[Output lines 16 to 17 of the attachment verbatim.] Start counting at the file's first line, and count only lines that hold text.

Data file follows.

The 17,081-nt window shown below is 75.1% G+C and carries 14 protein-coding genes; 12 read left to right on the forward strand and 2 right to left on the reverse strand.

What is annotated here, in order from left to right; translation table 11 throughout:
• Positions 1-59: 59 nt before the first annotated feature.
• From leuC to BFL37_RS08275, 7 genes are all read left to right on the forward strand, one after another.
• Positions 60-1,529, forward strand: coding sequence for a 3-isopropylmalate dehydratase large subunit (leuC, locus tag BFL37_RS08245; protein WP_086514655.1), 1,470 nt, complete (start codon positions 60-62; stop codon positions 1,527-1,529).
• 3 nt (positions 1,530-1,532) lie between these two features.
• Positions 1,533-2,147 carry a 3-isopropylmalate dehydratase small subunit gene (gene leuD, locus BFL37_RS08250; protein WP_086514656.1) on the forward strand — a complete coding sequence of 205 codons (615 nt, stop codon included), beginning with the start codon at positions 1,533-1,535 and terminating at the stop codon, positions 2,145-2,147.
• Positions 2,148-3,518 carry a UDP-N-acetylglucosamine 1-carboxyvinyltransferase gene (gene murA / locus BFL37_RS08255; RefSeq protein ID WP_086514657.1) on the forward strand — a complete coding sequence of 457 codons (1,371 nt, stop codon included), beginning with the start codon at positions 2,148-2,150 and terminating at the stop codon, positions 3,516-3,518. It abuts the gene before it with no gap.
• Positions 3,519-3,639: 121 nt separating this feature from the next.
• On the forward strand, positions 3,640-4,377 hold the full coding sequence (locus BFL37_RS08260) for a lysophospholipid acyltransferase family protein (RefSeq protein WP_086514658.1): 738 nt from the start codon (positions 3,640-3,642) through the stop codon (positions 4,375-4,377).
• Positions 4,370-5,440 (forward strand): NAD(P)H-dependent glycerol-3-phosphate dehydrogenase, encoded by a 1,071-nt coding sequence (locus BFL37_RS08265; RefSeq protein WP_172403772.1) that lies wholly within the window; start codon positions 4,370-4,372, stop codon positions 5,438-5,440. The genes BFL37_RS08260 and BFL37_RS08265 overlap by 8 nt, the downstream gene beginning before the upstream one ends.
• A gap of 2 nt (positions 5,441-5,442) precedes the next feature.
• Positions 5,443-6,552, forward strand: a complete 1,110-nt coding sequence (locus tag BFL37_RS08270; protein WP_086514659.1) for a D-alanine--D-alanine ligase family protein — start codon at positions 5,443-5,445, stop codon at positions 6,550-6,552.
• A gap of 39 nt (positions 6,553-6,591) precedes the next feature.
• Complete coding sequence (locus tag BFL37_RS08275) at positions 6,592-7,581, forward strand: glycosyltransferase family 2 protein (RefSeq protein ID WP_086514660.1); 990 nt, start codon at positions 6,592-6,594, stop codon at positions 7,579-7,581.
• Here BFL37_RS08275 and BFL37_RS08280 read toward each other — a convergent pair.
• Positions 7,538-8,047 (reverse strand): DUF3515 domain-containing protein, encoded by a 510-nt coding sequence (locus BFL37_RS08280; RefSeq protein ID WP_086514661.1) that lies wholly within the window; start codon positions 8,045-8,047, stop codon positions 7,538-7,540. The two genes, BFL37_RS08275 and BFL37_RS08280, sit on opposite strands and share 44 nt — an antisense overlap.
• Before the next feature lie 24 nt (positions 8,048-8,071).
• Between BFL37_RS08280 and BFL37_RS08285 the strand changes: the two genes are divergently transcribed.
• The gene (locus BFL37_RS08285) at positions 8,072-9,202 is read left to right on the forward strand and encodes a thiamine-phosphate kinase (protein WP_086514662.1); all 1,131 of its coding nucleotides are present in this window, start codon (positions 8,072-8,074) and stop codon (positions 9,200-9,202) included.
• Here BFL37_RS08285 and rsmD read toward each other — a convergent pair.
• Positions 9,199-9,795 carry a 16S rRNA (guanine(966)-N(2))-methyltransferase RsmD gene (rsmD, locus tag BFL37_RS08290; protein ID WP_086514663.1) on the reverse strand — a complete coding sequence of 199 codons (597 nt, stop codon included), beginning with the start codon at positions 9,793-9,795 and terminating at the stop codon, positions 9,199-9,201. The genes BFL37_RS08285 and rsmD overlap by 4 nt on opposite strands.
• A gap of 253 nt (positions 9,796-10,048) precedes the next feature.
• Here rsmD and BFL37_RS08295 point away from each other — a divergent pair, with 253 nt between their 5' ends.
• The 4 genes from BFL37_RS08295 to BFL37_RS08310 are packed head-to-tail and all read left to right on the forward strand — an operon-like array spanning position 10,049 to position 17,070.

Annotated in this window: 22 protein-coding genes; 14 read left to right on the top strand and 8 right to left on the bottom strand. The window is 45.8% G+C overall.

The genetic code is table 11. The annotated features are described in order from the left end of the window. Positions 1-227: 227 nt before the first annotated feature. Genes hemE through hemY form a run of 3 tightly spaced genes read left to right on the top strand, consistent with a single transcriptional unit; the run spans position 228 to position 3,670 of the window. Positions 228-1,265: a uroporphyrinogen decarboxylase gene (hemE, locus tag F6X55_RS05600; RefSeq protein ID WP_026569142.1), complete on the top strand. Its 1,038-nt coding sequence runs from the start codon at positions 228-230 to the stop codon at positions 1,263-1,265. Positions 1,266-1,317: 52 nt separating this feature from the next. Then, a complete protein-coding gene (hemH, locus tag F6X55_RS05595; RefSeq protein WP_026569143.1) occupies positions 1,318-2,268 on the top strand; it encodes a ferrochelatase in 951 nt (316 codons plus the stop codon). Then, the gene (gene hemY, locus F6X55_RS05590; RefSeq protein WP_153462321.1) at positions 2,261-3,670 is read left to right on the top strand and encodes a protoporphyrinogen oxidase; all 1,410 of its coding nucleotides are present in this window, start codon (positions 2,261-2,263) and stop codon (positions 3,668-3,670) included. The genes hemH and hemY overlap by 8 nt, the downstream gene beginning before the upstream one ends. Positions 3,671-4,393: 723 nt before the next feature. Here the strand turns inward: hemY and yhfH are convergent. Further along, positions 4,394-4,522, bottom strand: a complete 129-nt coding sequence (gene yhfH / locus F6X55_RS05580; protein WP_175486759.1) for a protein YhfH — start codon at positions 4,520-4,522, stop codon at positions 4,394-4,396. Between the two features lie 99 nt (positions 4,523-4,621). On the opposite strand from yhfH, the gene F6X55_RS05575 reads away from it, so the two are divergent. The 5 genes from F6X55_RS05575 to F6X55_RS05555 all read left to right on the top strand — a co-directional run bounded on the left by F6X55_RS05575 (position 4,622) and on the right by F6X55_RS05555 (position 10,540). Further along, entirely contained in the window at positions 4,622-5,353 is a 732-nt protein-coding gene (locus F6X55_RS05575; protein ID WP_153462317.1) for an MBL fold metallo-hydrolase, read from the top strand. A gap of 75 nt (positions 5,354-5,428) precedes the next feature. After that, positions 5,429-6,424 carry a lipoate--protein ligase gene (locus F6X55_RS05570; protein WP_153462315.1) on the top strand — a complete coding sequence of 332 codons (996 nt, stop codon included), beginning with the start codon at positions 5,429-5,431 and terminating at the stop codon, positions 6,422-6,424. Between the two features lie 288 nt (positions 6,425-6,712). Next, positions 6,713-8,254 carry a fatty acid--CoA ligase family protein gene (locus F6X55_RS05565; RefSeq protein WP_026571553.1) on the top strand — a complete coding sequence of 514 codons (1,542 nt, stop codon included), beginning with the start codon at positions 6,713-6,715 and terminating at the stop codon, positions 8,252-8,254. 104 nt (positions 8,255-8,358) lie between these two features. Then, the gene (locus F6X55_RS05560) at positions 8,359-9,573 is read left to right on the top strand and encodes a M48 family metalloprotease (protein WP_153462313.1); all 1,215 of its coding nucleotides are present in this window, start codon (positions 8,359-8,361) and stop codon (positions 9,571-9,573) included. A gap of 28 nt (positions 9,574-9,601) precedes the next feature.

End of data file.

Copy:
• Here BFL37_RS08275 and BFL37_RS08280 read toward each other — a convergent pair.
• Positions 7,538-8,047 (reverse strand): DUF3515 domain-containing protein, encoded by a 510-nt coding sequence (locus BFL37_RS08280; RefSeq protein ID WP_086514661.1) that lies wholly within the window; start codon positions 8,045-8,047, stop codon positions 7,538-7,540. The two genes, BFL37_RS08275 and BFL37_RS08280, sit on opposite strands and share 44 nt — an antisense overlap.